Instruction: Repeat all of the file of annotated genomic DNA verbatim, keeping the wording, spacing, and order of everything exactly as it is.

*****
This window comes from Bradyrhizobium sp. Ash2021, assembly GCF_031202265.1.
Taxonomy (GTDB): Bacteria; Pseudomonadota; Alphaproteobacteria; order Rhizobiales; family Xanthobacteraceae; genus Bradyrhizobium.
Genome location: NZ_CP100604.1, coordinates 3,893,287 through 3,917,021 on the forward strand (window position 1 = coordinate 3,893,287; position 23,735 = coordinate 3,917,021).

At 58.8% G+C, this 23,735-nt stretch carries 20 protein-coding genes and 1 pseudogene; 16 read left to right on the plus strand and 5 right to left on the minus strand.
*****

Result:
This window comes from Bradyrhizobium sp. Ash2021, assembly GCF_031202265.1.
Taxonomy (GTDB): Bacteria; Pseudomonadota; Alphaproteobacteria; order Rhizobiales; family Xanthobacteraceae; genus Bradyrhizobium.
Genome location: NZ_CP100604.1, coordinates 3,893,287 through 3,917,021 on the forward strand (window position 1 = coordinate 3,893,287; position 23,735 = coordinate 3,917,021).

At 58.8% G+C, this 23,735-nt stretch carries 20 protein-coding genes and 1 pseudogene; 16 read left to right on the plus strand and 5 right to left on the minus strand.